(Reuters) – A powerful winter storm that hit the U.S. Southeast over the weekend knocked out power for more than 190,000 customers in North Carolina, officials said on Sunday.
Heavy snowfall blankets the street in Beech Mountain, North Carolina, U.S. December 9, 2018 in this still image taken from a social media video. CAMERON/via REUTERS
Authorities urged residents to stay off the roads as snow, sleet, and freezing rain were expected to continue into Sunday, the National Weather Service said.
The agency reported between four and 12 inches (10 to 30 cm) of snow in some areas and warned about continuing snowfalls which could bring as much as a foot and a half (46 cm) from western and northern North Carolina to southwest Virginia.
The storm prompted some 1,000 flight cancellations at Charlotte/Douglas International Airport, the sixth-busiest airport in the country, according to flight-tracking website FlightAware.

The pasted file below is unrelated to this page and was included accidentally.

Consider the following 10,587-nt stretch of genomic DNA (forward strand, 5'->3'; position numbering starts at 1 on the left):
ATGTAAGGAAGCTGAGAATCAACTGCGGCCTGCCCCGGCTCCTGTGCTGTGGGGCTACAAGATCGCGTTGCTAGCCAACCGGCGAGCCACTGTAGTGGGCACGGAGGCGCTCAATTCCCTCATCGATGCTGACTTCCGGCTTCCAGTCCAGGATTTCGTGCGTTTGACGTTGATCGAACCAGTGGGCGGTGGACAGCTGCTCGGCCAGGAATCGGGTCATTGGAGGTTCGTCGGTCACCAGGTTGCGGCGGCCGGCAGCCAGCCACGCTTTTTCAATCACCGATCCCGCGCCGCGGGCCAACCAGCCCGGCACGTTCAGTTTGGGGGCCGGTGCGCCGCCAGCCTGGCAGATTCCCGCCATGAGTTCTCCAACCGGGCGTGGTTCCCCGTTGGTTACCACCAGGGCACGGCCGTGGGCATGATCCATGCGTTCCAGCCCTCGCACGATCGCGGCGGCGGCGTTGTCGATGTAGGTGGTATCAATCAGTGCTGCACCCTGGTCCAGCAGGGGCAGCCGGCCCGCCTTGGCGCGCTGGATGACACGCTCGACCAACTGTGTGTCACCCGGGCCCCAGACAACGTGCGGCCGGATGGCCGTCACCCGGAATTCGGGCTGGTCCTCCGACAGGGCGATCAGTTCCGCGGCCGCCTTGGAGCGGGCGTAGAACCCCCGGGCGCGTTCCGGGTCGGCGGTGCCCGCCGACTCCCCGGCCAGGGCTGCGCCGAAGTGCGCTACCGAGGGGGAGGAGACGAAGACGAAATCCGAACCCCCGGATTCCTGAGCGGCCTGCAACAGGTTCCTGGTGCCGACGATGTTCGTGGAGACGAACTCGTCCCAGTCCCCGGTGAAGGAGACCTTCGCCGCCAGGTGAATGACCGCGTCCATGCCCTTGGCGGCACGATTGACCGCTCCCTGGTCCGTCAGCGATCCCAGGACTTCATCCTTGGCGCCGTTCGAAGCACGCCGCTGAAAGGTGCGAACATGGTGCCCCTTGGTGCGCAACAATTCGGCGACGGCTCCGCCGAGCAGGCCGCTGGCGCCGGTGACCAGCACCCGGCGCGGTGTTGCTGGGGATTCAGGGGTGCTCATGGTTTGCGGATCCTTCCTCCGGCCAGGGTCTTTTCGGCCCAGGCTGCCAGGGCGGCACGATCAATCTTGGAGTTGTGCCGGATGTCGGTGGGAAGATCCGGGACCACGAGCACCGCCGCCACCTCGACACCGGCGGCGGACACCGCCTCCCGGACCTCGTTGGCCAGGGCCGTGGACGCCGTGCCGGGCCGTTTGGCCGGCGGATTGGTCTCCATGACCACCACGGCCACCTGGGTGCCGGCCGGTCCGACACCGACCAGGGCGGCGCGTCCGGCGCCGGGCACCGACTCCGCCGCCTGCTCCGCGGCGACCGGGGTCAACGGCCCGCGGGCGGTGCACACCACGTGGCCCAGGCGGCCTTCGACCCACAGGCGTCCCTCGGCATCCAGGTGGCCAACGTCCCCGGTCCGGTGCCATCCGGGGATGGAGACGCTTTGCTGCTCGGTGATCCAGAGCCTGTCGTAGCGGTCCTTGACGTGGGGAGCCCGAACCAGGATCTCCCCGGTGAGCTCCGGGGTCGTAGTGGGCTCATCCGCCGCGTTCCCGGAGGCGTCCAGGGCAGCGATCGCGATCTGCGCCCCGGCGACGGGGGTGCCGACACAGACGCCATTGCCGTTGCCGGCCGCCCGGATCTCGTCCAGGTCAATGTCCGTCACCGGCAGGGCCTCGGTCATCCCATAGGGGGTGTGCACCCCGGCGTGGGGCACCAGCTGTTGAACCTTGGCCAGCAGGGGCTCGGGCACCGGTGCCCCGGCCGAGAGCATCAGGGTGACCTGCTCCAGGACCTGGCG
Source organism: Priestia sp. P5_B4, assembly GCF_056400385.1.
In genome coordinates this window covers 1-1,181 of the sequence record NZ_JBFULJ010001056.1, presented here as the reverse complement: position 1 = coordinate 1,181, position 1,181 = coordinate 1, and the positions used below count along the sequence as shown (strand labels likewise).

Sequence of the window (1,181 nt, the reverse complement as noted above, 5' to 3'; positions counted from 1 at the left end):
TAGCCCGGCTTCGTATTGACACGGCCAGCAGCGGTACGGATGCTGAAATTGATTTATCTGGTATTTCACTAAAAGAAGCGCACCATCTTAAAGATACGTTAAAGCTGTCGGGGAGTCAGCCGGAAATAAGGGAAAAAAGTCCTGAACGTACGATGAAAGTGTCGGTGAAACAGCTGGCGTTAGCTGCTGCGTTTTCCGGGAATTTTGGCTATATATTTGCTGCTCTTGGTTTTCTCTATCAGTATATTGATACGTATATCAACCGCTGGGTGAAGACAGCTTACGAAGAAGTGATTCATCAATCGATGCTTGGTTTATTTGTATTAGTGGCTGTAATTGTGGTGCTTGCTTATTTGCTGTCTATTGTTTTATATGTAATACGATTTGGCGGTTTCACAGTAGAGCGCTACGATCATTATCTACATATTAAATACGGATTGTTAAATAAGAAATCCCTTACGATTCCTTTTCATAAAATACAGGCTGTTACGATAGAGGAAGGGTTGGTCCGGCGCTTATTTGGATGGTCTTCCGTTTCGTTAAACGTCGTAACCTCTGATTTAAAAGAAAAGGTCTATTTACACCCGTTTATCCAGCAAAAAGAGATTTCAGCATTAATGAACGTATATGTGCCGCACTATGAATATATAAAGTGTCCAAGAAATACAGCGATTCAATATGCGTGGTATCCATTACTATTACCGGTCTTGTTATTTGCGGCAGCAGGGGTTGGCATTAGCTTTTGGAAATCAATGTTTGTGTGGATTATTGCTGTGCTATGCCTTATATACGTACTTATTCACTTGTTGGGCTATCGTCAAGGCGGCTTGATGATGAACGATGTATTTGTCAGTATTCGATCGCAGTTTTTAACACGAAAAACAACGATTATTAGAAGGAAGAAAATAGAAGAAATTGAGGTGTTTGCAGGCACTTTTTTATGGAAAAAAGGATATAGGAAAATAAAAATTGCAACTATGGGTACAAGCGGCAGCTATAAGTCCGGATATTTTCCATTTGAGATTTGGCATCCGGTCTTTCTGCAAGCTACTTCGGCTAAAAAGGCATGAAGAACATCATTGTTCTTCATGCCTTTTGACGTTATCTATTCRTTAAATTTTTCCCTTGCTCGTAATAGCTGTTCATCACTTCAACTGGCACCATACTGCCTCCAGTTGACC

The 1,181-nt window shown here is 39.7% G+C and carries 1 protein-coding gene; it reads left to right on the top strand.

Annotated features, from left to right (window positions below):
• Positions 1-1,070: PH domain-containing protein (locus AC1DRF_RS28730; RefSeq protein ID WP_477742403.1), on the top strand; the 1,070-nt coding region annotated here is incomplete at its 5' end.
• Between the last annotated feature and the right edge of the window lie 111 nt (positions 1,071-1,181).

North Carolina Governor Roy Cooper said on Sunday that the state of emergency would remain in effect and that the North Carolina National Guard had been activated to help with the response.
The effects of the storm could last for days in the state, officials warned.
Utilities company Duke Energy Corp said on Friday the weather system could lead to more than 500,000 power outages in the Carolinas.
In North Raleigh, residents woke up to several inches of snow that blanketed roads, cars and homes. Many people took to Twitter to share photos of the unusually harsh weather, and the hashtag #Snowmageddon2018 was trending on Twitter on Sunday morning.
In South Carolina, snow gave way to sleet and rain as temperatures hovered around freezing, the South Carolina Emergency Management Division said on Twitter.
The storm formed earlier this week off the Texas coast and moved east, lashing parts of Arkansas and Tennessee with icy rain.
Reporting by Maria Caspani; Editing by Lisa Shumaker